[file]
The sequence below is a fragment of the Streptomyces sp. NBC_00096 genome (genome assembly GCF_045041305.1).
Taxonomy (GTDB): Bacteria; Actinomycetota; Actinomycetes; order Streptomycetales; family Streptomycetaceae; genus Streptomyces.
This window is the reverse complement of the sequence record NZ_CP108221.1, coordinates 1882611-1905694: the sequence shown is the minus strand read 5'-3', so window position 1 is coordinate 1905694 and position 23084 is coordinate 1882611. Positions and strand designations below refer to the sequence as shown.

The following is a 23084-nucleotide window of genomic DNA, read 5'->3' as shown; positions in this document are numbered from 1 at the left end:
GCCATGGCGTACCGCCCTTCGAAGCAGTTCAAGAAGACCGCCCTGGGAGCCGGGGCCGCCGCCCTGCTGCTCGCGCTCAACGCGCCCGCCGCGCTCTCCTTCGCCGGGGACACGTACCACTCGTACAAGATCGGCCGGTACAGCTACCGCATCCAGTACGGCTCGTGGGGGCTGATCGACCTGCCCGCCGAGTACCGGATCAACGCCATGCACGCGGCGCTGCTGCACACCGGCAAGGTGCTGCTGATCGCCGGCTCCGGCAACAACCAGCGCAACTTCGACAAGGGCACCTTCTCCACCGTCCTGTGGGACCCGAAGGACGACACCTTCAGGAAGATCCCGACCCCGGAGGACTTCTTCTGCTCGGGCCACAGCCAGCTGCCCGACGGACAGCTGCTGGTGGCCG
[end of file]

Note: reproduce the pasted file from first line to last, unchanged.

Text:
The sequence below is a fragment of the Streptomyces sp. NBC_00096 genome (genome assembly GCF_045041305.1).
Taxonomy (GTDB): Bacteria; Actinomycetota; Actinomycetes; order Streptomycetales; family Streptomycetaceae; genus Streptomyces.
This window is the reverse complement of the sequence record NZ_CP108221.1, coordinates 1882611-1905694: the sequence shown is the minus strand read 5'-3', so window position 1 is coordinate 1905694 and position 23084 is coordinate 1882611. Positions and strand designations below refer to the sequence as shown.

The following is a 23084-nucleotide window of genomic DNA, read 5'->3' as shown; positions in this document are numbered from 1 at the left end:
GCCATGGCGTACCGCCCTTCGAAGCAGTTCAAGAAGACCGCCCTGGGAGCCGGGGCCGCCGCCCTGCTGCTCGCGCTCAACGCGCCCGCCGCGCTCTCCTTCGCCGGGGACACGTACCACTCGTACAAGATCGGCCGGTACAGCTACCGCATCCAGTACGGCTCGTGGGGGCTGATCGACCTGCCCGCCGAGTACCGGATCAACGCCATGCACGCGGCGCTGCTGCACACCGGCAAGGTGCTGCTGATCGCCGGCTCCGGCAACAACCAGCGCAACTTCGACAAGGGCACCTTCTCCACCGTCCTGTGGGACCCGAAGGACGACACCTTCAGGAAGATCCCGACCCCGGAGGACTTCTTCTGCTCGGGCCACAGCCAGCTGCCCGACGGACAGCTGCTGGTGGCCG